(5) The Family Court proceeding being criminal, neither the State nor the wife can appeal.

Mr. duPont's counsel contends that there is no merit to any of the five contentions because as to (1) the wife can collect directly from her husband in Family Court, as to (2) there is no lack of a direct legal remedy because a wife may institute her action in Family Court, as to (3) the wife does not have to institute a divorce action in order to obtain support in Family Court, as to (4) there is a specific remedy in the Family Court so that at least to the husband's duty of support the Family Court provides an adequate remedy, and as to (5) the adequacy of the remedy does not depend upon the right of appeal.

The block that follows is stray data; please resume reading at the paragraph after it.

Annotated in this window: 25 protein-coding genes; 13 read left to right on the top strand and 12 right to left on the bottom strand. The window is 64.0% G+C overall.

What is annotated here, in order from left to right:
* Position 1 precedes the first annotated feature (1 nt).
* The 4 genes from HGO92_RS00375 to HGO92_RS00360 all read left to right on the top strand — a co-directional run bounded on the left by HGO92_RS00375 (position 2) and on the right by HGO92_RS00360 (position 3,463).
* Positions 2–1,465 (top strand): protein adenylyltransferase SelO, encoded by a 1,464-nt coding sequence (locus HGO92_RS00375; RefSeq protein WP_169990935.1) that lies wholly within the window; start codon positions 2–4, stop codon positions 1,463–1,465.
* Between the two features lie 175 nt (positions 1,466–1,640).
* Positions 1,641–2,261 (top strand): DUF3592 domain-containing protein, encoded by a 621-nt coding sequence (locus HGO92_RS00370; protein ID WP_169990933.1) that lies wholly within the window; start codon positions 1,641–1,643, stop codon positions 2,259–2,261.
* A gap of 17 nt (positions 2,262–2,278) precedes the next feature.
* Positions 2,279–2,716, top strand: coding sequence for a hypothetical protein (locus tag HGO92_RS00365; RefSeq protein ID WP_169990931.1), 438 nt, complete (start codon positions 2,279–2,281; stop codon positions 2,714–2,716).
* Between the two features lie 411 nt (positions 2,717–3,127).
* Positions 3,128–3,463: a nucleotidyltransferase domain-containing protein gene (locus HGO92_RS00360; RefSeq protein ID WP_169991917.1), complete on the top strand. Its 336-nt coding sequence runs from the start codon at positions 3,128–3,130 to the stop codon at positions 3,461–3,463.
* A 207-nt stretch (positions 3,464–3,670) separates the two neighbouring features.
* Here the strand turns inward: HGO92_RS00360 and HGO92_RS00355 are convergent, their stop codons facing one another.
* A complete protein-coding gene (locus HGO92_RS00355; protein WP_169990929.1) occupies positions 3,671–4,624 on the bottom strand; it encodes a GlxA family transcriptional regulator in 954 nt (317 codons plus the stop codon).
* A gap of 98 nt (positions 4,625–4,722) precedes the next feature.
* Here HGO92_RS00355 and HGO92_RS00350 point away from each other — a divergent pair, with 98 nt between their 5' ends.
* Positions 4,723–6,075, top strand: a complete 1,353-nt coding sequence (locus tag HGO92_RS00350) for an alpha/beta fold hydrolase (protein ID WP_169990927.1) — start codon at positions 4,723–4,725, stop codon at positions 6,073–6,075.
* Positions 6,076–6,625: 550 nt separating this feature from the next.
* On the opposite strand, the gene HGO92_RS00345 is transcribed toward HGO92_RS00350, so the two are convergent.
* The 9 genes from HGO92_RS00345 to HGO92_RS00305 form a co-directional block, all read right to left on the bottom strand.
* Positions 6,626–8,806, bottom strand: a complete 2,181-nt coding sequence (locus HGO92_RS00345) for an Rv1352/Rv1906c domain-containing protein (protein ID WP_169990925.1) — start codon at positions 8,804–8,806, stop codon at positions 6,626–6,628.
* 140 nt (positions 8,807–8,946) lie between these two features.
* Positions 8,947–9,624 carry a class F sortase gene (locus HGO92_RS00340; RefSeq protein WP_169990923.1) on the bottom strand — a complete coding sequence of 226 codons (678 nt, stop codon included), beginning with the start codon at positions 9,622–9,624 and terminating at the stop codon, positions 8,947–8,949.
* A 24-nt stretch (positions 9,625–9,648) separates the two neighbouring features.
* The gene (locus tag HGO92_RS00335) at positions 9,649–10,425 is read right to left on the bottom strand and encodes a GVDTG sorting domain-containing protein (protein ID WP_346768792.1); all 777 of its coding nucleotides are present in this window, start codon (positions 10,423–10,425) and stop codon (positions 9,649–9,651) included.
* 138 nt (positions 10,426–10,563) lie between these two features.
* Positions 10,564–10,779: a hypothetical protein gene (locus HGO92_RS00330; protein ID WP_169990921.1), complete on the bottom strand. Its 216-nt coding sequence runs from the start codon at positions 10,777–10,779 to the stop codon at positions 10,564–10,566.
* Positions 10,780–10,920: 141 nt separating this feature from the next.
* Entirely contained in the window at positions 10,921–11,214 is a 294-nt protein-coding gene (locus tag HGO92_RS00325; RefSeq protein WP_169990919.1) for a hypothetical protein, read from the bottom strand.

It will be seen that, in essence, the first four contentions of Mrs. duPont and the answers thereto of Mr. duPont raise the question as to whether or not the remedy administered by the Family Court is adequate. Is it?

It should be noted that the basic remedy by way of an order directing the payment of money and/or fine and imprisonment, which is now administered by the Family Court, is the same statutory remedy that has existed in this State for many years. See In re Alexander, 3 Terry 461, 36 A.2d 361. Does the wife's access to Family Court by way of the filing of a petition seeking support provide her with an adequate remedy at law as that principle has been traditionally applied? I think not.